Rates of Alzheimer's set to treble by 2050

Xavier Symons
7 Dec 2013
Reproduced with Permission

The number of cases of Alzheimer's disease is set to treble by 2050, according to the peak dementia research group, Alzheimer's Disease International (ADI). ADI, which will brief G8 nations at a special conference in London on Wednesday, estimates that there will be 135 million people living with dementia in 2050, up from the current number of 76 million. It is calling on governments to develop comprehensive policies to prepare for the dramatic increase:

"The absence of dementia public policy renders governments woefully unprepared for the dementia epidemic and there is an urgent need for a collaborative, global action plan for governments, industry and non-profit organisations like Alzheimer associations."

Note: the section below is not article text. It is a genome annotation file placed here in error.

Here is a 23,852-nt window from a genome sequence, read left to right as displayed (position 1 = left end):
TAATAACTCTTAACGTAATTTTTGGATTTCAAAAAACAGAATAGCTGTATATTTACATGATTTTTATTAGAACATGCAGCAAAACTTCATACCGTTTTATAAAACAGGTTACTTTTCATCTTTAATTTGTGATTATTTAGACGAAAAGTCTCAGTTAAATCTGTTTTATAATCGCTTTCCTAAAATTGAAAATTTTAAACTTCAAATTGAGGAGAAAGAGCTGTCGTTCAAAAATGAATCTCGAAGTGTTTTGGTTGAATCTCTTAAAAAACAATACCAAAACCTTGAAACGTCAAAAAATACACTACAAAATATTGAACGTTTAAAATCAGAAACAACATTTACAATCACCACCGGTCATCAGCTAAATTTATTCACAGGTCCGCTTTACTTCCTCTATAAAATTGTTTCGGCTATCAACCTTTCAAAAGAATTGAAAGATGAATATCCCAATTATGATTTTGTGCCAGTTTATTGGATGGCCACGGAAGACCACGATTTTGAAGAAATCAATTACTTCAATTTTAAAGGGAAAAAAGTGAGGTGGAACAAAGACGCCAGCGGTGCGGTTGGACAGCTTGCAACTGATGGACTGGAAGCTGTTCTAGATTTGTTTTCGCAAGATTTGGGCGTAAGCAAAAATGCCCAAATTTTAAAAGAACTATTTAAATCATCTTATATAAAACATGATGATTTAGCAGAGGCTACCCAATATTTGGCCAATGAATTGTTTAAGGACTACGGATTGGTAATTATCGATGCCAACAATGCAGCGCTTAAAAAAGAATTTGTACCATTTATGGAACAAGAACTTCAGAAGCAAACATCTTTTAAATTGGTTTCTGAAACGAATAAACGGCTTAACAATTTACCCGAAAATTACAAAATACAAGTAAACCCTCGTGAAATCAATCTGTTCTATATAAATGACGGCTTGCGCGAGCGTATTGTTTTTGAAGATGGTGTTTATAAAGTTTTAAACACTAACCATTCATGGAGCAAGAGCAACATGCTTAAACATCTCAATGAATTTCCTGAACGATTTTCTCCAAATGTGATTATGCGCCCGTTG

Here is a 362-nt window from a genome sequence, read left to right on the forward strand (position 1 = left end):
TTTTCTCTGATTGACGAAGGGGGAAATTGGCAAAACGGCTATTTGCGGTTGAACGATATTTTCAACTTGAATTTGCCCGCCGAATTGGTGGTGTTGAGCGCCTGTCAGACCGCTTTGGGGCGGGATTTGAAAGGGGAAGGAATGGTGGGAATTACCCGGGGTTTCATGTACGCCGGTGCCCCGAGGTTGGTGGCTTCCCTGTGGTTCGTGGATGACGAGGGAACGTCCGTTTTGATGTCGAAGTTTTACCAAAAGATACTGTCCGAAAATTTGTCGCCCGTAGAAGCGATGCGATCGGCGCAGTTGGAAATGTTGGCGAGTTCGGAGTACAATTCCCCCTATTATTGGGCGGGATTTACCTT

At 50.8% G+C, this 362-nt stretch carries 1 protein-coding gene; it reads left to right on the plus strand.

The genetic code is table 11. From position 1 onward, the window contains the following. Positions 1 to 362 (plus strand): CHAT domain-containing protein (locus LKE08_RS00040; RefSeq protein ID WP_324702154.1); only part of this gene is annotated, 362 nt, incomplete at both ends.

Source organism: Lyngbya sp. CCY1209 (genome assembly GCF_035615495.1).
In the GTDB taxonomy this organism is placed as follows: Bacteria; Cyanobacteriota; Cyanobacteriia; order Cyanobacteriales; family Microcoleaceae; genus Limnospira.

There are also concerns about ability of poorer countries to deal with the epidemic. According to the briefing, over two-thirds (71%) of people with dementia will be living in low- and middle-income countries. The researchers stress that while funding for dementia research is crucial, there is an equally important need for good quality care and support for caregivers. Priority must also be given to policymaking, development of health and social care services, and health systems.